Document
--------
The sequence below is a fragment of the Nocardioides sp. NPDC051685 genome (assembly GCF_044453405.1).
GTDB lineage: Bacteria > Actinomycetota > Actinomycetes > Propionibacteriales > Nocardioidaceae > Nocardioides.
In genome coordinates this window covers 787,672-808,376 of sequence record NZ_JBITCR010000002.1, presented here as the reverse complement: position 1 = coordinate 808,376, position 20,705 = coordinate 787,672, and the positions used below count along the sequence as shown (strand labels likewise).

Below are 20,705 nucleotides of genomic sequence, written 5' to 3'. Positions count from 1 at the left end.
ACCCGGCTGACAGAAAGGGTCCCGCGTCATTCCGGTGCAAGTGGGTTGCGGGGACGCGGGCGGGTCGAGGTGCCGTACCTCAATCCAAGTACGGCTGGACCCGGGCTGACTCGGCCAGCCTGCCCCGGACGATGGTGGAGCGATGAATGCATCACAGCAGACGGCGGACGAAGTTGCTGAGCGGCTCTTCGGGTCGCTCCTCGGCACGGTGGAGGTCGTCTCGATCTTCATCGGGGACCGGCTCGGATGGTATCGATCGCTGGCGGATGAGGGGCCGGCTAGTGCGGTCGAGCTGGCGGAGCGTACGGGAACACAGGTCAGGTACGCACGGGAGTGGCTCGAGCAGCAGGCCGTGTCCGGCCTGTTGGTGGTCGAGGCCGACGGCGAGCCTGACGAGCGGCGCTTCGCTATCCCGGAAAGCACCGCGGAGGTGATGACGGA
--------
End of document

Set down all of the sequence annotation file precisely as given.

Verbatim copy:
The sequence below is a fragment of the Nocardioides sp. NPDC051685 genome (assembly GCF_044453405.1).
GTDB lineage: Bacteria > Actinomycetota > Actinomycetes > Propionibacteriales > Nocardioidaceae > Nocardioides.
In genome coordinates this window covers 787,672-808,376 of sequence record NZ_JBITCR010000002.1, presented here as the reverse complement: position 1 = coordinate 808,376, position 20,705 = coordinate 787,672, and the positions used below count along the sequence as shown (strand labels likewise).

Below are 20,705 nucleotides of genomic sequence, written 5' to 3'. Positions count from 1 at the left end.
ACCCGGCTGACAGAAAGGGTCCCGCGTCATTCCGGTGCAAGTGGGTTGCGGGGACGCGGGCGGGTCGAGGTGCCGTACCTCAATCCAAGTACGGCTGGACCCGGGCTGACTCGGCCAGCCTGCCCCGGACGATGGTGGAGCGATGAATGCATCACAGCAGACGGCGGACGAAGTTGCTGAGCGGCTCTTCGGGTCGCTCCTCGGCACGGTGGAGGTCGTCTCGATCTTCATCGGGGACCGGCTCGGATGGTATCGATCGCTGGCGGATGAGGGGCCGGCTAGTGCGGTCGAGCTGGCGGAGCGTACGGGAACACAGGTCAGGTACGCACGGGAGTGGCTCGAGCAGCAGGCCGTGTCCGGCCTGTTGGTGGTCGAGGCCGACGGCGAGCCTGACGAGCGGCGCTTCGCTATCCCGGAAAGCACCGCGGAGGTGATGACGGA